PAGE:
51% of flights had some delay. That's pretty high! Better bring extra movies.

Floats and integers

You might have noticed in the example above that we used the float() function. Try to answer the following question and you'll see why:

What is 4 divided by 3?




One? That's weird.

This calculation uses whole numbers, called integers. When you use arithmetic on integers, the result is a whole number without the remainder, or everything after the decimal. This can cause some confusing results if you don't know what to expect. Turn at least one of the integers into a float, or numbers with decimals, to get a result with decimals.




In Python, if at least one number in a calculation is a float, the outcome will be a float.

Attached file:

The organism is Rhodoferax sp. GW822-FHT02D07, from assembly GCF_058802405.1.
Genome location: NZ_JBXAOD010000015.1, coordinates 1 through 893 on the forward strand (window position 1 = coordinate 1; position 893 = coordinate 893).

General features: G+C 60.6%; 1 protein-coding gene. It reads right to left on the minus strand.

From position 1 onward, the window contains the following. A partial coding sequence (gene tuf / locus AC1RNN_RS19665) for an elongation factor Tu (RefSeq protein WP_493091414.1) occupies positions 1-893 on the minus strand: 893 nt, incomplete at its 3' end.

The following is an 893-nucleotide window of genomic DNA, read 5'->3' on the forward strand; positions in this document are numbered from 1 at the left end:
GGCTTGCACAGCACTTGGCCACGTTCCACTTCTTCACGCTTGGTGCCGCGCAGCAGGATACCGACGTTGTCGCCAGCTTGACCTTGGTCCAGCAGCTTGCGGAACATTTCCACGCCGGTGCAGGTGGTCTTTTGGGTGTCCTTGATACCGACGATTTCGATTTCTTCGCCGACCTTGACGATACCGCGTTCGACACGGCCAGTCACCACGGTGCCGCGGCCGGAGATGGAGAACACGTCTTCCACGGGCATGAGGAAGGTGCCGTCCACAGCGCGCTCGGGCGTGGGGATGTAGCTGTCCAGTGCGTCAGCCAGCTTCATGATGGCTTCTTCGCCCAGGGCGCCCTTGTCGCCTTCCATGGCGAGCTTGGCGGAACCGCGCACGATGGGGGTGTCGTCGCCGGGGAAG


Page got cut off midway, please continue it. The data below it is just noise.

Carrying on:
Besides being delayed, some flights were cancelled. Those flights had a delay of "0", because they never left. What percentage of the flights in this dataset were cancelled? A percentage, by definition, falls between 0 and 1, which means it's probably not an int.


data['cancelled'].value_counts() # count the (0, 1) values

0.0    196873
1.0      4791
Name: cancelled, dtype: int64

not_delayed, delayed = data['cancelled'].value_counts()
print delayed / (delayed + not_delayed), '<- without conversion'
print float(delayed) / (delayed + not_delayed), '<- _with_ conversion!'

0 <- without conversion
0.02375733894 <- _with_ conversion!

Across all flights, about 2.38% were cancelled.

Python will also infer that a number is a float if it contains a decimal, for example: